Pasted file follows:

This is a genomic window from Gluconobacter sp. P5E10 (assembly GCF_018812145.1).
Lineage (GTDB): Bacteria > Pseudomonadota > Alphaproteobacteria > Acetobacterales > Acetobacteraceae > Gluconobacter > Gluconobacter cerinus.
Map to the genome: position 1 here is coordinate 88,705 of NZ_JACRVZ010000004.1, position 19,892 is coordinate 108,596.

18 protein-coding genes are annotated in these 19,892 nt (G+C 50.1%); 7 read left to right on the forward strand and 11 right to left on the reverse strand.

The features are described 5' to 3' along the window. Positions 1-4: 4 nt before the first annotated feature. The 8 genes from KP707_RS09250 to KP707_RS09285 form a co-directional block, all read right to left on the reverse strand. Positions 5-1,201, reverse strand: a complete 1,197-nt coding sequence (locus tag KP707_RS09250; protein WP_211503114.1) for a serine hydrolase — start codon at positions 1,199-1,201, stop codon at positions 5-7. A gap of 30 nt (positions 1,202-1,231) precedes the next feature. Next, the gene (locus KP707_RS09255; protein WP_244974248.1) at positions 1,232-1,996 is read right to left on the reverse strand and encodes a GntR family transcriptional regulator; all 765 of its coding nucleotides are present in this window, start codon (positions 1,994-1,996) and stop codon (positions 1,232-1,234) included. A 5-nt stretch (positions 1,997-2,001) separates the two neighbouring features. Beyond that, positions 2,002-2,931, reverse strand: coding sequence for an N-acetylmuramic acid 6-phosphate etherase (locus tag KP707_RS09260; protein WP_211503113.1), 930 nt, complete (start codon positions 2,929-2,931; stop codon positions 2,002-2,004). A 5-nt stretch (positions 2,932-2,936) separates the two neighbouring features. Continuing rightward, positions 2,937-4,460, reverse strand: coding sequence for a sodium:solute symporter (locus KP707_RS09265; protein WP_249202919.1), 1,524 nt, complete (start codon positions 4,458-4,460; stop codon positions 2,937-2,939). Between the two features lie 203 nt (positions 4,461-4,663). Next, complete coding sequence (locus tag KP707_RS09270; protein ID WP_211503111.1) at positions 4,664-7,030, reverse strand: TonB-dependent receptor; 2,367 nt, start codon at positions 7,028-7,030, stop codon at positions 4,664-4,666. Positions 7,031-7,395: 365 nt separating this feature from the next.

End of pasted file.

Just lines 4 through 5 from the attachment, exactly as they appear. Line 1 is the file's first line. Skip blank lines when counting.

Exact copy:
18 protein-coding genes are annotated in these 19,892 nt (G+C 50.1%); 7 read left to right on the forward strand and 11 right to left on the reverse strand.

The features are described 5' to 3' along the window. Positions 1-4: 4 nt before the first annotated feature. The 8 genes from KP707_RS09250 to KP707_RS09285 form a co-directional block, all read right to left on the reverse strand. Positions 5-1,201, reverse strand: a complete 1,197-nt coding sequence (locus tag KP707_RS09250; protein WP_211503114.1) for a serine hydrolase — start codon at positions 1,199-1,201, stop codon at positions 5-7. A gap of 30 nt (positions 1,202-1,231) precedes the next feature. Next, the gene (locus KP707_RS09255; protein WP_244974248.1) at positions 1,232-1,996 is read right to left on the reverse strand and encodes a GntR family transcriptional regulator; all 765 of its coding nucleotides are present in this window, start codon (positions 1,994-1,996) and stop codon (positions 1,232-1,234) included. A 5-nt stretch (positions 1,997-2,001) separates the two neighbouring features. Beyond that, positions 2,002-2,931, reverse strand: coding sequence for an N-acetylmuramic acid 6-phosphate etherase (locus tag KP707_RS09260; protein WP_211503113.1), 930 nt, complete (start codon positions 2,929-2,931; stop codon positions 2,002-2,004). A 5-nt stretch (positions 2,932-2,936) separates the two neighbouring features. Continuing rightward, positions 2,937-4,460, reverse strand: coding sequence for a sodium:solute symporter (locus KP707_RS09265; protein WP_249202919.1), 1,524 nt, complete (start codon positions 4,458-4,460; stop codon positions 2,937-2,939). Between the two features lie 203 nt (positions 4,461-4,663). Next, complete coding sequence (locus tag KP707_RS09270; protein ID WP_211503111.1) at positions 4,664-7,030, reverse strand: TonB-dependent receptor; 2,367 nt, start codon at positions 7,028-7,030, stop codon at positions 4,664-4,666. Positions 7,031-7,395: 365 nt separating this feature from the next.